An obscure Argentine judge at the southern tip of Argentina has set the knees of this country leaders and the world's most powerful bankers to knocking. In quick succession over the past 10 days, Judge Federico Pinto Kramer of Santa Cruz Province has:
* Effectively suspended Argentina's payments on its $40 billion foreign debt and halted the rescheduling of that debt.
* Ordered the arrest of Argentina's central bank president.
* Ruled in effect that Argentine law supercedes New York State law in a case involving renegotiation of $600 million debt owed by the national airline, Aerolineas Argentinas. The ruling froze negotiations between Aerolineas and US creditors that had been under way in the US.
The immediate consequence of Judge Pinto Kramer's actions is the postponement by international lenders of $830 million in new loans and credits that Argentina need to keep from defaulting on foreign debt payments.
This delay in turn forced Argentina to suspend all foreign payments. Foreign reserves already are perilously low, hovering at $250 million, and no foreign exchange income is due for two weeks.
These debt developments raise serious political questions for the country, too, and raise doubt whether Argentina's Oct. 30 presidential election will take place on schedule. The campaign is heated - and the debt is a major topic on the hustings. The election is an especially critical one because it would return Argentina to civilian rule after 71/2 years of military rule.
Judge Pinto Kramer's decision also has implications far beyond Argentina. There is a possibility that the judge's ruling in the airline case could spark a revolt of debtor nations against the entire international financial system.
Judge Pinto Kramer held that Aerolineas debt contracts were invalid because of legal clauses that give New York State jurisdiction in the event of disputes. Argentine sovereignty overrides New York jurisdiction, the court ruled.
The ruling immediately froze negotiations on the Aerolineas debt and put all other Argentine debt talks on ice.
The Aerolineas debt talks were the first of 30 similar discussions on renegotiation between creditors and either the Argentine government or Argentine state enterprises. Judge Pinto Kramer's rulings indicate he may stop renegotiations on all the debts on grounds that the debt contracts wrongly provide for jurisdiction in the case of disputes in the country providing the money.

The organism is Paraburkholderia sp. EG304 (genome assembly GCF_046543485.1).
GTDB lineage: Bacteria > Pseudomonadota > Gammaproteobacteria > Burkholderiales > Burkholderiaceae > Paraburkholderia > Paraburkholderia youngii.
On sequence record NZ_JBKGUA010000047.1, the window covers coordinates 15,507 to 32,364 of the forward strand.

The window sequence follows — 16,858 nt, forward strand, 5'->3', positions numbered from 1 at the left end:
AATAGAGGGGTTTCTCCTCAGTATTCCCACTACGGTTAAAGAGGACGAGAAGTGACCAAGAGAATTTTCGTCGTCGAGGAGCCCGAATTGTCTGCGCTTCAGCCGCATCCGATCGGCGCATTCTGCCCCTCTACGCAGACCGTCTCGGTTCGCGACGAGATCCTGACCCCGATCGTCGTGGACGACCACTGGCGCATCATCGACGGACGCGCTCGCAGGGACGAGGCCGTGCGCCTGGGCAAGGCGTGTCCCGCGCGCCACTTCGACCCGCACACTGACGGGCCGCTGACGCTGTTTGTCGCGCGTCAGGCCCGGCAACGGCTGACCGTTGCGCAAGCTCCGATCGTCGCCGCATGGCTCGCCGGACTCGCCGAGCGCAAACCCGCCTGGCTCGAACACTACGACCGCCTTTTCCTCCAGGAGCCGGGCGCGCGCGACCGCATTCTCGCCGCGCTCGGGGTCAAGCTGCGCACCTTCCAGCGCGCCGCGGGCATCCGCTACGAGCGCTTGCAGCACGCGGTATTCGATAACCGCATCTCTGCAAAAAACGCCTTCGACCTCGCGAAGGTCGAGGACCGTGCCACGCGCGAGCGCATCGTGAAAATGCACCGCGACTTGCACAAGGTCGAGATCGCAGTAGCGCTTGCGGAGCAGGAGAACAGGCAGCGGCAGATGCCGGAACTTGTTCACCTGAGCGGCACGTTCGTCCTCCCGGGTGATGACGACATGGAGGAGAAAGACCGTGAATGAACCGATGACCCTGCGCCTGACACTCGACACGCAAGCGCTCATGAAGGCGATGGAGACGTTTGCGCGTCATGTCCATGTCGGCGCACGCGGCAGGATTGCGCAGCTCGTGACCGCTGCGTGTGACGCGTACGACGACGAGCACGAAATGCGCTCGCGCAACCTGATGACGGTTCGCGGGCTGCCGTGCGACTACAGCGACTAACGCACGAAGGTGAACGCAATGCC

The judicial decision caught Economy Minister Jorge Wehbe and Central Bank president Julio Gonzalez del Solar completely off guard. They and a large Argentine delegation economic were in Washington for talks with the International Monetary Fund, World Bank, and US creditors.
They hoped to return home with IMF standby credits of $330 million and ''bridge'' loan from US banks worth $500 million. The two packages were designed to get Argentina over the critical debt hump this month. But the Argentine officials return home empty-handed and Mr. Gonzalez del Solar now finds himself in jail.
The judge ordered Mr. Gonzalez del Solar arrested on charges he signed a tentative agreement on the renegotiation of the Aerolineas debt on Sept. 17 - which makes him culpable, in the judge's thinking, because he extended an agreement that was found invalid. The bank official was arrested Oct. 3 as he stepped off a plane here.
All these actions by Judge Pinto Kramer - who was a pupil of Dr. Wehbe at the University of Buenos Aires' law school - caught the Argentine military governemnt by surprise, as it did the Buenos Aires Financial Committee.
The Argentine government is appealing the judge's order to provide documents on debt negotiations. The judge says there can be no appeal and Argentine legal specialists are not certain what the legal ramifications will be if the appeal is turned down.
With the prospect that the Pinto Kramer ruling could be upheld, all debt contracts here are in jeopardy - and may further tarnish Argentina's international image, which was blackened over the Falkland war and by the magnitude of the nation's debt.
Some think the government will appeal its case right up to the nation's the Supreme Court. But this will take time and Argentina's debt problems are mounting.
The effect on the international lending community, which has massive loans in Latin America - including $40 million owed by Argentina, $95 billion by Brazil and $80 billion by Mexico - could be disastrous if courts in other nations were to follow Judge Pinto Kramer's decision.
Some Argentine jurists, however, hold that his ruling goes against established international practice.
Moreover, it is noted here that the ruling could affect a variety of contracts on which Argentina itself was an international lender.